Films based on video games aren’t always of the highest quality; like how that Double Dragon movie with Scott Wolf felt like a waking nightmare, and Street Fighter was basically an inadvertent documentary about the effects of cocaine on testosterone. One guy who was there for the birth of this cinematic trend was, of course, legendary film critic Roger Ebert – and he was not a fan …

Even before specific titles were being adapted into feature films, 1989’s The Wizard brought the world of popular video games to the movies … via a blatant attempt to remake Rain Man with small children with the express purpose of promoting a wide assortment of Nintendo products ranging from Super Mario Bros. 3, to the Nintendo tip line, to the Power Glove – which turned out to be so crappy in real life, it's highly doubtful anyone ever kept it locked up in a bulletproof briefcase.

Ebert really hated The Wizard. His review rightly observes that it was just a “thinly disguised” commercial for Nintendo, and he spends his entire opening paragraph just pointing out random plot holes from the movie, like why “a trucker wouldn't even stop if he saw two little kids coasting down an interstate highway on a skateboard?” and wondering “do businessmen on their lunch hours really gamble on video games with little kids?" 

He also called it a “cynical exploitation film” and he was constantly questioning the movie’s “sanity.” He disliked it much, he got into some extremely granular complaints, including that the supposed third level of Nintendo’s Teenage Mutant Ninja Turtles game, depicted in the film, was actually the first level – a criticism he brought up again during the Siskel & Ebert review.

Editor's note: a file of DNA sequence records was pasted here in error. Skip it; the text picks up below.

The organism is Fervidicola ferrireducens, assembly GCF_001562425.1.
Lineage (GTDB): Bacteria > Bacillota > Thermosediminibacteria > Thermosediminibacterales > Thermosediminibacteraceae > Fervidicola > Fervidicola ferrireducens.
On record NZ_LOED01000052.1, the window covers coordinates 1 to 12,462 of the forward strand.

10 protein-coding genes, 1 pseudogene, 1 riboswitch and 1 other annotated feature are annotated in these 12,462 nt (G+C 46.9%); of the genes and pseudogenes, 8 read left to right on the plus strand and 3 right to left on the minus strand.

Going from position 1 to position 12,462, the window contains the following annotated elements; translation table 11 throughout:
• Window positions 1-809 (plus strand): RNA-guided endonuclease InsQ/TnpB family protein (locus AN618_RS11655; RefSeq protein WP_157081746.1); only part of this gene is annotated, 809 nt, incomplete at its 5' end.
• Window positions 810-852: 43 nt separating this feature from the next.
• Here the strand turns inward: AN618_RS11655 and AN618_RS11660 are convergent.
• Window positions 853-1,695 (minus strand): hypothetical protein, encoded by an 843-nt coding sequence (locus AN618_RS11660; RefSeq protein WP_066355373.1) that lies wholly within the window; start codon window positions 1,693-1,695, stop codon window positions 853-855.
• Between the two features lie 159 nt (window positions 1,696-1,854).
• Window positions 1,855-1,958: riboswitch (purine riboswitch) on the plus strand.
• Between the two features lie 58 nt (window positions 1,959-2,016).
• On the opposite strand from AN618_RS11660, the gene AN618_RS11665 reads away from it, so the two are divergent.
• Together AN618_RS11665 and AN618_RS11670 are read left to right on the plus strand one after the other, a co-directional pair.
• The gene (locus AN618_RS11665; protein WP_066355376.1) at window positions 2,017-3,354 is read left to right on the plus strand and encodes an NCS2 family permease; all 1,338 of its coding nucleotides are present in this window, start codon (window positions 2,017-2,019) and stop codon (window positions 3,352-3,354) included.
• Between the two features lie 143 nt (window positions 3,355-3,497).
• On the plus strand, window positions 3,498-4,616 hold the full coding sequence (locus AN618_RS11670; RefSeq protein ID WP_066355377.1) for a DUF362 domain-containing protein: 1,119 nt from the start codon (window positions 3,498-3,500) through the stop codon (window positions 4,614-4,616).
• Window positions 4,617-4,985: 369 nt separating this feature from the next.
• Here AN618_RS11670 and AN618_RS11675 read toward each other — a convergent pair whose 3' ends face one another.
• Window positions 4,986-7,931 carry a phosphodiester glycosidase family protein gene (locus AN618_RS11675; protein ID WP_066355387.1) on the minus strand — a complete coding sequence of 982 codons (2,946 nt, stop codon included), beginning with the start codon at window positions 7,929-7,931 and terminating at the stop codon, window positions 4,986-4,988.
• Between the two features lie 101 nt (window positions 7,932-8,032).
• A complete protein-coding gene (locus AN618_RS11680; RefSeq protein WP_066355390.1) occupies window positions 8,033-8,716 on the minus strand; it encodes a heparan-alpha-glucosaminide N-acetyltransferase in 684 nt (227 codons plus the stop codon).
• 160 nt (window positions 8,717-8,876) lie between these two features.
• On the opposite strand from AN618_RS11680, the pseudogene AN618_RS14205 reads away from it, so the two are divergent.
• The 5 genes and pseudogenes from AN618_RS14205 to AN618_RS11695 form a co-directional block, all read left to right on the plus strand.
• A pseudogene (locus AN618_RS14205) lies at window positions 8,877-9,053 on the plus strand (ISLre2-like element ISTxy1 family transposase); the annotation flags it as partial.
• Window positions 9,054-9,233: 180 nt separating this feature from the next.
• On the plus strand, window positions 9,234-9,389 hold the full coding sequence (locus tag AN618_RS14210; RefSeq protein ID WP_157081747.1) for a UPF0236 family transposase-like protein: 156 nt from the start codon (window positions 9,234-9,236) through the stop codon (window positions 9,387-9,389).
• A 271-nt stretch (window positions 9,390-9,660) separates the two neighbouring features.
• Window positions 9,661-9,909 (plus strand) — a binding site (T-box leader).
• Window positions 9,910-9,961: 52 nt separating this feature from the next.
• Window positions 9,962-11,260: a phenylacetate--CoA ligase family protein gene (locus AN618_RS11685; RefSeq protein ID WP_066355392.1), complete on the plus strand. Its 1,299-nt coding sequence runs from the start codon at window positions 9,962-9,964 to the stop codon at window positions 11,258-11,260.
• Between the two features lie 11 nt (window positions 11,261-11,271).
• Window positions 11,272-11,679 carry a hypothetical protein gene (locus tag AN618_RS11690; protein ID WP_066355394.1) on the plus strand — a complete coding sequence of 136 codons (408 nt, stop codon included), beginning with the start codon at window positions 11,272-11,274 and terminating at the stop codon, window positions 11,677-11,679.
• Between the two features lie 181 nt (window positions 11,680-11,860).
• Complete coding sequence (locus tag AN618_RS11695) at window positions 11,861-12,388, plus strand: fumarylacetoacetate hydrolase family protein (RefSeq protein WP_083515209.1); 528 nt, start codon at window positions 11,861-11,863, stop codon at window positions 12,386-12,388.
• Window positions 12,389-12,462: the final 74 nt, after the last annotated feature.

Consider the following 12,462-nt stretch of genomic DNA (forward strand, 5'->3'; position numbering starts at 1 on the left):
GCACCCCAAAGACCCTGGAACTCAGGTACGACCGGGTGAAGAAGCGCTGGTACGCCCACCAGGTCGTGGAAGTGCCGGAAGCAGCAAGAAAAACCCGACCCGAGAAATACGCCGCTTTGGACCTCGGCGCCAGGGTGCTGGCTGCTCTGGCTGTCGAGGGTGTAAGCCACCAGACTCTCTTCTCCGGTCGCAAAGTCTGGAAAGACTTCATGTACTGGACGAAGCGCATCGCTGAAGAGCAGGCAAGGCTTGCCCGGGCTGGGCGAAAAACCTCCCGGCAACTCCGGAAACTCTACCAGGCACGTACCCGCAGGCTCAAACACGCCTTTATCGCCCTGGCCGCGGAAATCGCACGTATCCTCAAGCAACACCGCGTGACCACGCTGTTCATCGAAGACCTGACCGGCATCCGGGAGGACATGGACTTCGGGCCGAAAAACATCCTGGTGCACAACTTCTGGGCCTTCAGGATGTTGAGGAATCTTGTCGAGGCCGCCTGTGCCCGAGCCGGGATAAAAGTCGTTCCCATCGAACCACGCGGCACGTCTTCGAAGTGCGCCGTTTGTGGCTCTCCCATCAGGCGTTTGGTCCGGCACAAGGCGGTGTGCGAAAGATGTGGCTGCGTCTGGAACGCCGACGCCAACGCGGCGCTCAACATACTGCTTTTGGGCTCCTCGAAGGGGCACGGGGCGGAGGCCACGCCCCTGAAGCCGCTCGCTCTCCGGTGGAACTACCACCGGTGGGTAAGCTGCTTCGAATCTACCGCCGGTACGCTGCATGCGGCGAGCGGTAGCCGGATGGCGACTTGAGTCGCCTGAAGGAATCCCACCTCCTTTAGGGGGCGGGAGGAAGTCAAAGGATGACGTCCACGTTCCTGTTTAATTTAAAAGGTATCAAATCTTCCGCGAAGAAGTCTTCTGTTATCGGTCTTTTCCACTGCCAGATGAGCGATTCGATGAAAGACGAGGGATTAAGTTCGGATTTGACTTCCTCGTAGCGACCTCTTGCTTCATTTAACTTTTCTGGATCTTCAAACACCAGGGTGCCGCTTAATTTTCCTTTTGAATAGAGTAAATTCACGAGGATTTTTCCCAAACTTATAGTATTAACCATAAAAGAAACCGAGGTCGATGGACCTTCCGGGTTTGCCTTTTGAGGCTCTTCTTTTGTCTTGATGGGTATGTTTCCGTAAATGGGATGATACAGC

Then just a few years later came Super Mario Bros. which both Siskel and Ebert despised, calling it a “complete waste of time and money.”

And a few years after that, the world got Mortal Kombat, which Ebert didn’t revile quite as much as the others, but he still gave it a thumbs down, despite Siskel’s arguments in its favor. Gene Siskel told Ebert: “Admit it: you had a better time than you thought you were gonna have in this picture.” To which Ebert replied: “Well since I thought I was going to have a very bad time, that would be true.”

While he did give a positive review to Lara Croft: Tomb Raider, later Doom ended up on Ebert’s “Worst of 2005” list. This wasn’t the end of the critic’s engagement with video game culture, either; in 2010, just a few years before his death, Ebert penned an essay claiming that video games weren’t art – or at least “no video gamer now living will survive long enough to experience the medium as an art form.” Which, predictably, didn’t go over so great with the internet. After receiving a flood of negative comments and legitimate pushback, just a few months later, Ebert wrote another essay walking back his thesis slightly, stating: “I was a fool for mentioning video games in the first place.” Presumably, though, he never once reconsidered his stance on The Wizard.

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Top Image: Magnolia Pictures/Buena Vista Pictures

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